This blog was previously published on UNICEF's website.
Jose is an 8-year-old child, who walks for an hour every day to reach his school located in a community in the Southern Caribbean Coast of Nicaragua. His school is a small wooden infrastructure, which suffered damage from the impact of Hurricane Julia in October 2022.
Jose and 10 other students receive lessons under a multigrade modality. Multigrade is the typical form of education in remote and scattered communities to offer educational services for children who are at different knowledge and learning levels. They all form a diverse group, taught by one teacher.
Jose's school is one of the 6 educational centers located in the departments of Boaco and the South Caribbean Autonomous Region of Nicaragua that are part of the project: Reactivation of preschool and primary multigrade learning spaces in rural areas affected by Hurricane Julia.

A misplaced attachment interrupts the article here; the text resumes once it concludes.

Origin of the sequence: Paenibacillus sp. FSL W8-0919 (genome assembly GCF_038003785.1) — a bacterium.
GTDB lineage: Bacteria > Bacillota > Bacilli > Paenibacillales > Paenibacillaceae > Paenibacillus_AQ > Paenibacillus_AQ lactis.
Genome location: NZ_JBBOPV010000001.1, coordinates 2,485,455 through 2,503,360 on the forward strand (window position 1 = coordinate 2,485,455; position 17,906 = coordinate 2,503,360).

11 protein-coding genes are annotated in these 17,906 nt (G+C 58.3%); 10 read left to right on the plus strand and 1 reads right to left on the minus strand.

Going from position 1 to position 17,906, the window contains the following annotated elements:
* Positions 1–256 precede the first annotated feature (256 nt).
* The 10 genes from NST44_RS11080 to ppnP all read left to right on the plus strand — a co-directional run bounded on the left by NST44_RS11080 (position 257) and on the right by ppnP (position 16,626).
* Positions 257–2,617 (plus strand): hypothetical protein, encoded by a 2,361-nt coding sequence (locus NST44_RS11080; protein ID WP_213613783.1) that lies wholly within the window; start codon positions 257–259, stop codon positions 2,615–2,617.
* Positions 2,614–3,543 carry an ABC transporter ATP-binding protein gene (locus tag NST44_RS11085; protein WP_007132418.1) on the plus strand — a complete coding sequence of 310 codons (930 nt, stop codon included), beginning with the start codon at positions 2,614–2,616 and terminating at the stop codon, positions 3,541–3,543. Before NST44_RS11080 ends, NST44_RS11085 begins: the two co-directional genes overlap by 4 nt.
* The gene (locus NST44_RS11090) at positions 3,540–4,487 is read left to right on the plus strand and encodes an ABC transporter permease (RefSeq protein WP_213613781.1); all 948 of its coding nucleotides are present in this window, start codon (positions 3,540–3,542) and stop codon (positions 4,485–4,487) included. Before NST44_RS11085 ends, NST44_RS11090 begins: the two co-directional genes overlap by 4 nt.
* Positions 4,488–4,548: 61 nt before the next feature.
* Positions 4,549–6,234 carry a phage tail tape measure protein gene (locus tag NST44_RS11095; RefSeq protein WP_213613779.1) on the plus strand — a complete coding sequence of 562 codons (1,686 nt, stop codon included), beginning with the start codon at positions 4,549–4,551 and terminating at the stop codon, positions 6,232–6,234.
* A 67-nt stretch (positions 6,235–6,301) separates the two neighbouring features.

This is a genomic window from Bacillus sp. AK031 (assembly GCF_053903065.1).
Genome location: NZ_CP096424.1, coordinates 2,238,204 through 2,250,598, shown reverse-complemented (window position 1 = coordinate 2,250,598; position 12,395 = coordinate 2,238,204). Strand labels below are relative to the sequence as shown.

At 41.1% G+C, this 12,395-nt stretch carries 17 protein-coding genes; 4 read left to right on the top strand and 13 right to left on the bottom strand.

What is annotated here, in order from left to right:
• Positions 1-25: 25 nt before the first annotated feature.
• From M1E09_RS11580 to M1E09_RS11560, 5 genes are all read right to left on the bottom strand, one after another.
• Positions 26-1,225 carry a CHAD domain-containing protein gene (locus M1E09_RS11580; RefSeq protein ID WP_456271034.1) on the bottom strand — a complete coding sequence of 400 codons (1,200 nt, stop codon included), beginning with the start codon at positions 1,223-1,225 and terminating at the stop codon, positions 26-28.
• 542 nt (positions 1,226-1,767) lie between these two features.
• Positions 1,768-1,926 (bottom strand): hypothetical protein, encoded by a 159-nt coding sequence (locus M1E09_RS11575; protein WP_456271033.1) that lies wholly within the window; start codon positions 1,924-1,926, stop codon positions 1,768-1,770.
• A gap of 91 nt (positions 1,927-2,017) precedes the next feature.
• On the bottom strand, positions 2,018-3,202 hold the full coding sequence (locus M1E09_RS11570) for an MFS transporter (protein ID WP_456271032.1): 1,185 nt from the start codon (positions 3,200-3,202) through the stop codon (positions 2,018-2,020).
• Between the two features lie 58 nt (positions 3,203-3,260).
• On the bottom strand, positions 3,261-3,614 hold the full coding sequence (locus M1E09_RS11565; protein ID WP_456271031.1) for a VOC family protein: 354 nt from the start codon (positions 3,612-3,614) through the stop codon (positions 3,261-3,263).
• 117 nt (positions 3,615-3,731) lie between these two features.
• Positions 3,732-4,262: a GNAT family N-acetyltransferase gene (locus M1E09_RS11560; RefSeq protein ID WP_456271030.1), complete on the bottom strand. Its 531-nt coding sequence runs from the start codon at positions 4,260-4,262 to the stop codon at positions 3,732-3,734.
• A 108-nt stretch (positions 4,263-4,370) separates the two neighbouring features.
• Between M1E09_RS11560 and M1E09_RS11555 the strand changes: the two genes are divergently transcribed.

The goal of the project is to ensure the educational continuity of at least 150 students in the preschool and multigrade primary levels.
In this project, community participation has been a key factor. The Ministry of Education and UNICEF, representing the Global Partnership for Education, visited the communities to engage in a dialogue process with community leaders, teachers, mothers, fathers, and students.
"I think it has been important to have these meetings because we have been able to express our opinion and have the project adjusted to our needs. For example, here in our community, we have decided to change the location of the school, as it will be closer to a safe water source and the community houses," said Jamileth Paz, a mother.